“Freddie, you are right. I don’t have it anymore,” Oscar De La Hoya conceded to Freddie Roach inside the ring twelve years ago. Moments before, “The Dream Match” between the “Golden Boy” and Manny Pacquiao had turned into an excruciating nightmare for the favoured, bigger man.
The welterweight contest was labelled as the Filipino’s biggest test to date. “Pac-Man” had won world titles at 112, 122, 126, 130 and 135 pounds before leaping up two divisions to 147, and many felt this was a huge mismatch in favour of Oscar, a six-weight world champion. De La Hoya was looking to re-build following the fifth defeat of his career to Floyd Mayweather 18 months prior, and was climbing back down from 154.
It was indeed a mismatch, but with the shoe firmly on the other foot. A one-sided beat-down unfolded at the MGM Grand as Pacquiao dominated De La Hoya over eight gruelling rounds, with the Californian looking every minute of his 35 years.
Pacquiao’s thudding, relentless lefts blemished his infamous good looks with the spirit of De La Hoya seen leaving the arena in a puff of smoke. He froze for a majority of the fight, unable to pull the trigger, as predicted by his former trainer Freddie Roach. He ended the evening in hospital as a precaution, retiring early the following April.
Now, over a decade later, De La Hoya has joined the list of retired stars that are claiming a desire to return to work inside the ring.
“I actually want to see what Tyson does first,” De La Hoya said, doubling down on his desire to fight again. “I have been working out, I have been training, I have been staying in shape. I’m obviously not in fighting shape yet, to go 12 rounds, but I’m sure that I can get there. We’ll see.”
The boxing public has feasted on boxing nostalgia for the past three months. In the absence of live action, YouTube, articles, books and magazines have become our void-filling saviour, scratching the itch we have inevitably suffered during the hiatus.
Stars of the 20s, 40s, 60s, 80s (you name them) have twinkled again, receiving unrivalled attention at the click of a button or turn of a page. Lockdown measures across the globe offset any guilt we might have previously felt for burrowing down a rabbit hole of fifteen back-to-back Mike Tyson fights.
Now, having taken our once favourite toys back out of the box, dusted them off and given them a taste of former affection, their reluctance to climb back in is abundant.
De La Hoya isn’t alone. Mike Tyson, Evander Holyfield, Bernard Hopkins and Lennox Lewis have all hinted — some heavier than others — at a potential return sometime soon, all receiving the desired by-product of training videos and throwaway comments going “viral,” with the help of lazy clickbait journalism doing a high-percentage of their heavy lifting.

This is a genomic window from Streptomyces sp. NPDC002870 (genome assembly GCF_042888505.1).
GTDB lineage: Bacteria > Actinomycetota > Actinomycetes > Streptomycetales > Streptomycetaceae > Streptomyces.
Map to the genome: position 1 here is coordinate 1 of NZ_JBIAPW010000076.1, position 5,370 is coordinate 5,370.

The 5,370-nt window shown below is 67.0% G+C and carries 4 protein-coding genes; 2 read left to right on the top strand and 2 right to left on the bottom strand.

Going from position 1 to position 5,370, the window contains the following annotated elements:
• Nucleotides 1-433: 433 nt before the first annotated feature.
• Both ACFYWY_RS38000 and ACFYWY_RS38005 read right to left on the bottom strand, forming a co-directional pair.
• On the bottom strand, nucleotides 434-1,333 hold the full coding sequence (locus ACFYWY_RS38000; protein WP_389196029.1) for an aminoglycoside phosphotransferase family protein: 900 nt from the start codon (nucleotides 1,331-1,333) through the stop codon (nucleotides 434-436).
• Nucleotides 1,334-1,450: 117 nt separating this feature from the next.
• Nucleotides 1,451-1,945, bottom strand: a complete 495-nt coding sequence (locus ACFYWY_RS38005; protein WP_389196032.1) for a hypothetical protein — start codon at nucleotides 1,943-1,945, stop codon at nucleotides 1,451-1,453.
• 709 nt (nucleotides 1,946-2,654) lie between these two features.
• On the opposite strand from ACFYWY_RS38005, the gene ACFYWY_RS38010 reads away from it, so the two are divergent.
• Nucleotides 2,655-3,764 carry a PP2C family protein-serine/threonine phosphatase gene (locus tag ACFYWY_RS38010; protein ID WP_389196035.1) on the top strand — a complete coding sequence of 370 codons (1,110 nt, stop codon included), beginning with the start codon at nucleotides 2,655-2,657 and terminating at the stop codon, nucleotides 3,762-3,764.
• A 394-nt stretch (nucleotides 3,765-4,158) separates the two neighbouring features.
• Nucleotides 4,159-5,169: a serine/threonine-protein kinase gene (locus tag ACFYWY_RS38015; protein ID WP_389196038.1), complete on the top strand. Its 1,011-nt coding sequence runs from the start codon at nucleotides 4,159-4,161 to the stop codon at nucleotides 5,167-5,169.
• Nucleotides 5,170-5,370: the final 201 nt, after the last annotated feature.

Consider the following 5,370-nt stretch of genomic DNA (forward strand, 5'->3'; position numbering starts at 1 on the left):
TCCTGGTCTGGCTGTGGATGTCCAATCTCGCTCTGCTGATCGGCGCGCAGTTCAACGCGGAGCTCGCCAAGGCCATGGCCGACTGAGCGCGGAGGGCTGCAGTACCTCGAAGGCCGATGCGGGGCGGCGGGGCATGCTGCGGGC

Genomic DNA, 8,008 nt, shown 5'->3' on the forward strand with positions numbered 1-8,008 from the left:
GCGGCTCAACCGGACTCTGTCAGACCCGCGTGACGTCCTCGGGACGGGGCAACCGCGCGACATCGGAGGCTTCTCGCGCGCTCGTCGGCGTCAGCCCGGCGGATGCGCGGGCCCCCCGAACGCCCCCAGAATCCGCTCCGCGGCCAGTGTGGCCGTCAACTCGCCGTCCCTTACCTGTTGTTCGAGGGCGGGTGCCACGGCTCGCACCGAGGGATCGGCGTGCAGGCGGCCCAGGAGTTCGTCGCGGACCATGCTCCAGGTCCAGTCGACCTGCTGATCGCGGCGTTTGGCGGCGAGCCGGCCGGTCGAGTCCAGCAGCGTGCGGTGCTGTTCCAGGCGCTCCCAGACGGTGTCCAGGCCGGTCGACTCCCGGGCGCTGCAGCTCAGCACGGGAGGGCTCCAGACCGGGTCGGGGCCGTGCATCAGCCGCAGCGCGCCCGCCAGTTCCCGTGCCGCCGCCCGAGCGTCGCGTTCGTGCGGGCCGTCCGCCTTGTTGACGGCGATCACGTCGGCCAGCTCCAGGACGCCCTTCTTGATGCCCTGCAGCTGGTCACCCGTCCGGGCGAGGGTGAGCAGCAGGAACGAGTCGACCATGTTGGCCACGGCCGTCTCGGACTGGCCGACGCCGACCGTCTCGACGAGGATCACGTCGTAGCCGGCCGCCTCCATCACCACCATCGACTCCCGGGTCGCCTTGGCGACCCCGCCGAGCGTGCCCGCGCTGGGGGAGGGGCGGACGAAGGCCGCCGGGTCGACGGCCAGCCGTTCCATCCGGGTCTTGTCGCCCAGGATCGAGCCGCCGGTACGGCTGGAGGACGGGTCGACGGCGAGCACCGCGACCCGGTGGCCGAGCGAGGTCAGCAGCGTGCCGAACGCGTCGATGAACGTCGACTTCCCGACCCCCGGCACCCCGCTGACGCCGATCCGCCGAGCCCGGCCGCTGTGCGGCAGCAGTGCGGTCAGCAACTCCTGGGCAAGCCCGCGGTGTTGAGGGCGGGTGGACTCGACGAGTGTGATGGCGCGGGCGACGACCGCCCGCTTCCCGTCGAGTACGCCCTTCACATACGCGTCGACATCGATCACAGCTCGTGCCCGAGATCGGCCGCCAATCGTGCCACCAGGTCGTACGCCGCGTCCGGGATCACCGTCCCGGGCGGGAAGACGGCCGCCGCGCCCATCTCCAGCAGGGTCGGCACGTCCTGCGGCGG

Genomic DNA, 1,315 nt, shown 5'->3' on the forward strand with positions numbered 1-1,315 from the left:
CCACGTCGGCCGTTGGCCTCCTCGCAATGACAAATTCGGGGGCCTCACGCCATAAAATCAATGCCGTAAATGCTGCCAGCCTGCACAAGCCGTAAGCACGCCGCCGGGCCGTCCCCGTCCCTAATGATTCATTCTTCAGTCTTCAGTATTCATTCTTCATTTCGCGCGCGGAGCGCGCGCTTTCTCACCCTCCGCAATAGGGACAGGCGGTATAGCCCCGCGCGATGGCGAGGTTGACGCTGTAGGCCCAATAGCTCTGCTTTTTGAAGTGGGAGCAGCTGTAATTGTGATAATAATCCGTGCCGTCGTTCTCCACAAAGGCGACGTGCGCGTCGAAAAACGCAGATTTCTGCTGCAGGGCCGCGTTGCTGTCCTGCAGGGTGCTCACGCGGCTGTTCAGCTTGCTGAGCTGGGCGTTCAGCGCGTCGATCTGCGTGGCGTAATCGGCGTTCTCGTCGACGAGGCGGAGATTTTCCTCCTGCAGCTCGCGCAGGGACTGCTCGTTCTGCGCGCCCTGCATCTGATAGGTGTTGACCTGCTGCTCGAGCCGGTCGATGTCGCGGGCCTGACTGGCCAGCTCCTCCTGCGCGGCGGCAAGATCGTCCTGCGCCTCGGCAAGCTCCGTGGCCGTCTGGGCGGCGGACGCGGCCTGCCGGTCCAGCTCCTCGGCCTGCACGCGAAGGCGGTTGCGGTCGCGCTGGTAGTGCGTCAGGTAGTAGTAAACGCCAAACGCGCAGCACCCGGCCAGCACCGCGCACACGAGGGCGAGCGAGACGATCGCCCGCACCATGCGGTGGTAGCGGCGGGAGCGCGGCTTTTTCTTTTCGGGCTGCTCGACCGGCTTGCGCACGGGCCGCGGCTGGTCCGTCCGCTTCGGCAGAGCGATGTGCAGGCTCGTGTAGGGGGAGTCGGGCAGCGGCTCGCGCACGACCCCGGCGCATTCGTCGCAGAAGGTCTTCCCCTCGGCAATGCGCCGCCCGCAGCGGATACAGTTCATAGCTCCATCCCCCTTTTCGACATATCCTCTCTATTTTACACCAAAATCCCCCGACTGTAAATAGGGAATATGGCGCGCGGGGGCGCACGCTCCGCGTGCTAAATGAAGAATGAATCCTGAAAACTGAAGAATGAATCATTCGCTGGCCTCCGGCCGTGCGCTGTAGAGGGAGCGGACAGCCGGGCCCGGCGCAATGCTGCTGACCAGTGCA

Is the desire really there? Or are these just crumbs being left on a path they know that can no longer walk down?
“You take a look at my last fight, with Pacquiao,” De La Hoya added. “I fought at 160 and came all the way back down to 147 to try and beat a Pacquiao who was just coming up, who was faster than hell, right? And I couldn’t pull the trigger, because I overtrained. My muscles were so lean. I was a walking zombie when I stepped into the ring. I still have reflexes; I still go to the gym every so often. I can still beat anybody I step in the ring with.”
Oscar is trying to convince himself that he has what it takes to return, not you or me. “I want to see Tyson perform, see how his reflexes are, see if he can go past three, four rounds, and then I’ll make my decision,” he concluded, slightly stepping away from his original idea. He’s testing the waters, but when he looks himself in the mirror, he’ll inevitably come to the sensible, correct conclusion.
Father Time waits for no man. It’s a boxing cliché that is repeated and repeated, but one that is essential to drum home. Your Tysons and De La Hoyas may return to exhibition bouts, but any real moves to return to the professional sport they once dominated will fizzle out once they are nudged in the direction of what really happened on those nights against Kevin McBride and Manny Pacquiao. No camera-facing hyperbole. No instant gratification of a Twitter post. No peacockery. No bullshit.
With boxing returning, we’ll continue to search for the stars of tomorrow. As fans, and those working in the media, we are just as responsible for putting our old toys back, making sure they don’t suffer unnecessary damage in the future.
When the next ”Wow! 53-year-old Mike Tyson is back and in better shape than EVER before!” video drops on Twitter, just chalk it up for what is it: nostalgia banging on the inside of our re-sealed box.